Long-term controller medications are important for many people with asthma, and are taken on a daily basis to control airway inflammation and treat symptoms in people who have frequent asthma symptoms.

Inhaled corticosteroids and leukotriene modifiers can help control the airway inflammation occurring in most people who have asthma. Inhaled long-acting beta-agonists are symptom controllers that open your airways. Current recommendations are for them to be used only along with inhaled corticosteroids.

Long acting inhaled anticholinergic medications may also be added to long-term controller therapy.

Theophylline can help open the airways and may have a mild anti-inflammatory effect. Blood levels of theophylline need to be monitored.

Omalizumab is an injectable drug class called Biologics that helps reduce allergic inflammation. It is used in certain patients with severe persistent allergic asthma.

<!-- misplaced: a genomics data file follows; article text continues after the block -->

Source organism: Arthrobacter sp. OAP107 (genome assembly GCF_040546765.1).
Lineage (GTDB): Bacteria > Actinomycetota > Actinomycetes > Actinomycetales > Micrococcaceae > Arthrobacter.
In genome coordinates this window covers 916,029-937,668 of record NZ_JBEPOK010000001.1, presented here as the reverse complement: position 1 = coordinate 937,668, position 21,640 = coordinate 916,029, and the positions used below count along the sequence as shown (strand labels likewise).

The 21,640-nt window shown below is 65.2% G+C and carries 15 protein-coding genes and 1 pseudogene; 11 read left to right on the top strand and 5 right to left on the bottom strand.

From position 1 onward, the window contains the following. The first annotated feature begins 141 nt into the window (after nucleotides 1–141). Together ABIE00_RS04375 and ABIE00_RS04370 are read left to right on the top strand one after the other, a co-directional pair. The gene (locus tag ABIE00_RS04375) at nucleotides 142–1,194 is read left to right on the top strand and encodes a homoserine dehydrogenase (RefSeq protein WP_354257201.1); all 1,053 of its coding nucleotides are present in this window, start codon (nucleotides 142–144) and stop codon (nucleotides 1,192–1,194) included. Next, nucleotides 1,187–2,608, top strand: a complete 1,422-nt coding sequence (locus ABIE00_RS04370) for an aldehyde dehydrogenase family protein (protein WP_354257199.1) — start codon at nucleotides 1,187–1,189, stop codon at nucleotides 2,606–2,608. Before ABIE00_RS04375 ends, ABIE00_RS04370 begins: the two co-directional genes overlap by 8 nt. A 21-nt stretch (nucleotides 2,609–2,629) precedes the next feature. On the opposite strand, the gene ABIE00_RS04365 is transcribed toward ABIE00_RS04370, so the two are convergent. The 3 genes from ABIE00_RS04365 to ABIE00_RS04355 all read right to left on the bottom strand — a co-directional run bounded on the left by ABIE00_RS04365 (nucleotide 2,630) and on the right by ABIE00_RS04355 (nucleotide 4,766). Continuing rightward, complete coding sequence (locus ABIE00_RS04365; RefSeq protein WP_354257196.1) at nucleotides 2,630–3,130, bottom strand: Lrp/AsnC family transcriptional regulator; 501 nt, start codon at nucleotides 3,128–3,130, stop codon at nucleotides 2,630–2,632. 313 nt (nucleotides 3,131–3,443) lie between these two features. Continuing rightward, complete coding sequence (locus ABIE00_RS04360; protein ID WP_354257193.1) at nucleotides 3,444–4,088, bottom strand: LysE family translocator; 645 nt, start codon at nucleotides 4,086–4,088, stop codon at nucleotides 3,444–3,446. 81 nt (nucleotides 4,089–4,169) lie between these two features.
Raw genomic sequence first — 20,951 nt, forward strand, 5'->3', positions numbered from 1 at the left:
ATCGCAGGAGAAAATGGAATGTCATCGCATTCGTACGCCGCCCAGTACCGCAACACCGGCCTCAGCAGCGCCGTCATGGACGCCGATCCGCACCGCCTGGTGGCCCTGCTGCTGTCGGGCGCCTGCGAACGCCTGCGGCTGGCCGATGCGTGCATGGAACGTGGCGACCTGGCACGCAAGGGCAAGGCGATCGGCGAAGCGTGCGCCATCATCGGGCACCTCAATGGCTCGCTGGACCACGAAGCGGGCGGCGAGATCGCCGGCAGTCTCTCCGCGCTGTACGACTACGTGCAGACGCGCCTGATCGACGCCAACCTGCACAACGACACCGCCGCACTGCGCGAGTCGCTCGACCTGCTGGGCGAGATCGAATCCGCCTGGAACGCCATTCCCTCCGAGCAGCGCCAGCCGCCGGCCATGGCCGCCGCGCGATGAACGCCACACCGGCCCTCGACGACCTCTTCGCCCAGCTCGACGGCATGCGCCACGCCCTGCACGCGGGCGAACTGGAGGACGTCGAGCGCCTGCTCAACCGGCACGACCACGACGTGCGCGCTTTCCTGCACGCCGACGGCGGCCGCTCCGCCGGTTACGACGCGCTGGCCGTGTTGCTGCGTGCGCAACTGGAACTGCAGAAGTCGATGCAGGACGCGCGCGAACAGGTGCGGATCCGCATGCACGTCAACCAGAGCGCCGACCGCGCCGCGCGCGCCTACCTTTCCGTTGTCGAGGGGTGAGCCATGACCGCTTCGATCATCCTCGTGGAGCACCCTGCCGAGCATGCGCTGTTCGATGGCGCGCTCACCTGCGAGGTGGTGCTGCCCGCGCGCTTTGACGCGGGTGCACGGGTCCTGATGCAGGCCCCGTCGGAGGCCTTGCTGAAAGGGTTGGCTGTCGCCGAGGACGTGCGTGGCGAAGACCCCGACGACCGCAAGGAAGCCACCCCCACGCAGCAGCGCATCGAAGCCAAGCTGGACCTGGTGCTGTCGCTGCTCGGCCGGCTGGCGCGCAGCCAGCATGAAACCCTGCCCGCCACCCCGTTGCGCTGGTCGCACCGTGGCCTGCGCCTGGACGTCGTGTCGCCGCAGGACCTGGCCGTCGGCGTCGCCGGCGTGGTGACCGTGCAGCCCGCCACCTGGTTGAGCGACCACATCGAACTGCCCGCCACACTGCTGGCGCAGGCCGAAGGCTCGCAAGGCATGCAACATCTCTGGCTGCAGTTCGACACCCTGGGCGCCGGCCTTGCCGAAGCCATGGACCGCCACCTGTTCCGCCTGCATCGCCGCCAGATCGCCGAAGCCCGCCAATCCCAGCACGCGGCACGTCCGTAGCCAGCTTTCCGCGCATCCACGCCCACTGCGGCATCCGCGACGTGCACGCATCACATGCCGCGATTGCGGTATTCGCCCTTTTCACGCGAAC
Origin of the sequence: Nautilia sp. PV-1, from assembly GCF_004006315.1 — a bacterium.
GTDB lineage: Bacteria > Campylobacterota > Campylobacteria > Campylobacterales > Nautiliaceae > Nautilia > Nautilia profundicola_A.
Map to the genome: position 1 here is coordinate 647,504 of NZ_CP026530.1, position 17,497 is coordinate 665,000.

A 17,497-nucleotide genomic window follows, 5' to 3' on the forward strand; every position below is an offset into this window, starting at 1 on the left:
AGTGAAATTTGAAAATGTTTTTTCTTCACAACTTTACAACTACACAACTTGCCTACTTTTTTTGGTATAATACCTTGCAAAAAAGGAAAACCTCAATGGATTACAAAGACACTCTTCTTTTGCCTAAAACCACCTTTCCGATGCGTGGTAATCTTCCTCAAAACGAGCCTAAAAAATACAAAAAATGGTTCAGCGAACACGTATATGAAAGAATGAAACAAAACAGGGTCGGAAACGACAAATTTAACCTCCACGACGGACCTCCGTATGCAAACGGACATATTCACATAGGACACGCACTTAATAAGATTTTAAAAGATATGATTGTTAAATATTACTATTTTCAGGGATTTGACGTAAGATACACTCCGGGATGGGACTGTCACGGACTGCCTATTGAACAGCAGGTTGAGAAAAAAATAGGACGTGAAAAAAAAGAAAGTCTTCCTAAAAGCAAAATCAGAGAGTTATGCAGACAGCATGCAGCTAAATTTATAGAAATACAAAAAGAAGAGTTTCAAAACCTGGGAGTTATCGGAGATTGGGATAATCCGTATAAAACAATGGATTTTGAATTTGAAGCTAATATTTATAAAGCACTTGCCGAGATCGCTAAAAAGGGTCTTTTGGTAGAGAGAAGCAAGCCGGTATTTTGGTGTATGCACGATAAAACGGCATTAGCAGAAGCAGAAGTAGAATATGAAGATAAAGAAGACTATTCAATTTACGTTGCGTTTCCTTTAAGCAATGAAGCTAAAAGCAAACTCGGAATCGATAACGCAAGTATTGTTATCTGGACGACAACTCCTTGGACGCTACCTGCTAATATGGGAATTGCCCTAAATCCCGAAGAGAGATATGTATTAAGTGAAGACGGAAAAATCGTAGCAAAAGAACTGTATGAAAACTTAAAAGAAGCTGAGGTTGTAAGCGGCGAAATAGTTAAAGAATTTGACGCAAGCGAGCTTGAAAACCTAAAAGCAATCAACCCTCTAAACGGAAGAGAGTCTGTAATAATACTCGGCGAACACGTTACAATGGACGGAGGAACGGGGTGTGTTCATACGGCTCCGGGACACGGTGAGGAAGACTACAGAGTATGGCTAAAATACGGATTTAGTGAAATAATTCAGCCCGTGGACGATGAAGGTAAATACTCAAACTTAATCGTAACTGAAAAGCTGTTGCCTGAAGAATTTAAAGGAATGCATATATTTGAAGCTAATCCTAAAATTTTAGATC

Mepolizumab, reslizumab, benralizumab and dupilumab are injectable medications that reduce inflammation by targeting cells called eosinophils and other allergic pathways. They are indicated in the treatment of eosinophilic or oral-steroid dependent asthma.
Additionally, since Asthma is also associate with allergic rhinitis, it may be necessary to control the symptoms of rhinitis in order to aid the control of Asthma. Nasal allergy medications that don't make you sleepy (like over-the-counter generic Fexofenadine), saline rinses, and decongestant nasal sprays (but only for a few days) can help. If these don't work, use nasal steroid sprays and stronger antihistamines. If none of this helps, it may be time to talk to a doctor about allergy Immunotherapy.

If your asthma is triggered by an allergy or if in spite of repeated medication there is no improvement, Allergen immunotherapy is a useful treatment modality in the control of mild to moderate asthma and is now a part of the global standard guidelines used by specialists for the management of asthma.

Immunotherapy reduces asthma symptoms and use of asthma medications and improves bronchial hyper-reactivity.  One trial found that the size of the benefit can even possibly be comparable to inhaled steroids1.